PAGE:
By Mark Geisberg, Ph.D.

Summary: Perhaps nothing has stood out in quite such contrast over the past five years in terms of technological advancements in the water treatment field as the ability to detect contaminants much more quickly, accurately and cost-effectively at more minute levels than possible before. The following is a discussion of that.


Contamination of drinking water remains one of the most commonly cited health concerns by consumers across the United States and in other countries. In recent years, highly publicized incidents of water contamination by chemicals, bacteria and parasites have added to the public awareness of the importance of maintaining a safe drinking water supply. A large and evolving home water treatment industry has grown in response to consumers’ need to ensure safe levels of many possible contaminants.

But how can consumers determine what treatment options are appropriate for them? And how can dealers and small water systems assure their customers the water treatment devices used on their drinking water are actually doing the job? The answer lies in diagnostic testing of drinking water supplies before and after treatment.

The problem
Biological and chemical contaminants (see Table 1) can enter the water supply from many sources and pose a variety of risks to human health, water quality and the integrity of the water delivery system. Contaminants can enter the water supply before the consumer has any control over contamination levels. For example, pesticides, nitrates and nitrites come from agricultural runoff, while iron and hardness are mainly a function of the local water source. Bacteria and parasites can pose problems at various points in the water supply system, affecting whole communities or individual homes. Other potentially toxic substances, such as lead, copper and chlorine, can come from within the home or from treatment and disinfection of water. Pesticides, nitrates, nitrites and lead are serious health hazards—and their presence may not change the smell, color or taste of the water. Iron, hardness and chlorine mainly affect aesthetic qualities of drinking water and can also drive up costs of water system maintenance. Regardless of the contaminants’ source, customers need to know what’s present in their water and be certain contamination is removed before water comes out of their faucet.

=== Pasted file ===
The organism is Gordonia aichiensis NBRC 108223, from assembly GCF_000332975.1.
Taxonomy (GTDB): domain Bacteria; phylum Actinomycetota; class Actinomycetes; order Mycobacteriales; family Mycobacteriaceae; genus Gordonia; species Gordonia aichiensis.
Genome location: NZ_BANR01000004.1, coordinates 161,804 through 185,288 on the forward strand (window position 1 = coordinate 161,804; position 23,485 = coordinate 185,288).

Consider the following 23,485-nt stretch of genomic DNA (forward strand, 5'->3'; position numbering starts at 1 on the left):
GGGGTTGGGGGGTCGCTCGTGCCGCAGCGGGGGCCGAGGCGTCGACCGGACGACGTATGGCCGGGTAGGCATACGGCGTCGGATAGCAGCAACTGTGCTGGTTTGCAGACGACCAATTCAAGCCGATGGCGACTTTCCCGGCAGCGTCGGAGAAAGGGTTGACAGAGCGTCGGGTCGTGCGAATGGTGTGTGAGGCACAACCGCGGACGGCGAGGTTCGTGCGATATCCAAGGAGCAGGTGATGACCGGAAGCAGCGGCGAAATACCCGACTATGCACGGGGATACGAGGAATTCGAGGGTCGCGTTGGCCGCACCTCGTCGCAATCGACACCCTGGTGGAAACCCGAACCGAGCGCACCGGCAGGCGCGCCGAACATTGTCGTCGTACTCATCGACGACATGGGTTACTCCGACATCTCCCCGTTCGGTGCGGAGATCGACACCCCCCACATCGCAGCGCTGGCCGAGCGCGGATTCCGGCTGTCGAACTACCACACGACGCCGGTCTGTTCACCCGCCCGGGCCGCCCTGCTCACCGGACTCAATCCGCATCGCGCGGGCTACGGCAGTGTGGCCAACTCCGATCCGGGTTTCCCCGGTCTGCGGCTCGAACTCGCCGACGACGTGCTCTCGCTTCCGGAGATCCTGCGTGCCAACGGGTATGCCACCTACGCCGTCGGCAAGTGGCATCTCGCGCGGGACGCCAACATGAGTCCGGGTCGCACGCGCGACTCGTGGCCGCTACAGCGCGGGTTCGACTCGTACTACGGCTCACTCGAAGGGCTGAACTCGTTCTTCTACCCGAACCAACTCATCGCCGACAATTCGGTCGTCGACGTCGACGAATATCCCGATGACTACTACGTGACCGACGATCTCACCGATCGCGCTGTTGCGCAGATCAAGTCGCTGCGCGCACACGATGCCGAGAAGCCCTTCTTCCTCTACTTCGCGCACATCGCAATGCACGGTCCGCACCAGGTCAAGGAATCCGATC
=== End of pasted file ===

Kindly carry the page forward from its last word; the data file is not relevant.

The challenge for homeowners, small water systems and the dealers that service them is to maintain control over a wide range of possible contaminants through constantly changing contaminant profiles—and to do this within a small customer’s budget. There are many treatment options available for in-home and system-wide use. The water treatment professional must analyze risks present in a particular water system and provide an effective and affordable treatment. Moreover, the consumer should receive follow-up assurance that the treatment is successful in removing the unseen contaminants on an ongoing basis.

Cost prohibitive no more
Until recently, the cost of water testing has precluded routine monitoring of water in small systems and individual homes. Even large community water systems had to be selective in their testing schedules and choice of monitored contaminants. After all, a single pesticide screen by standard methods can cost hundreds of dollars. In addition, results of tests were often unavailable for days or weeks. Thus, onsite testing was uncommon.

Today, new technological advances have resulted in the transformation of many laboratory tests into quick, low-cost and disposable testing methods that allow onsite testing and frequent monitoring of many contaminants. Using these cost-effective tests, dealers, small systems and even homeowners can conduct their own comprehensive testing to ensure that their drinking water complies with U.S. Environmental Protection Agency (USEPA) safety standards for many contaminants. These can be found at the USEPA webpage: http://www.epa.gov/safewater/standards.html.

Testing options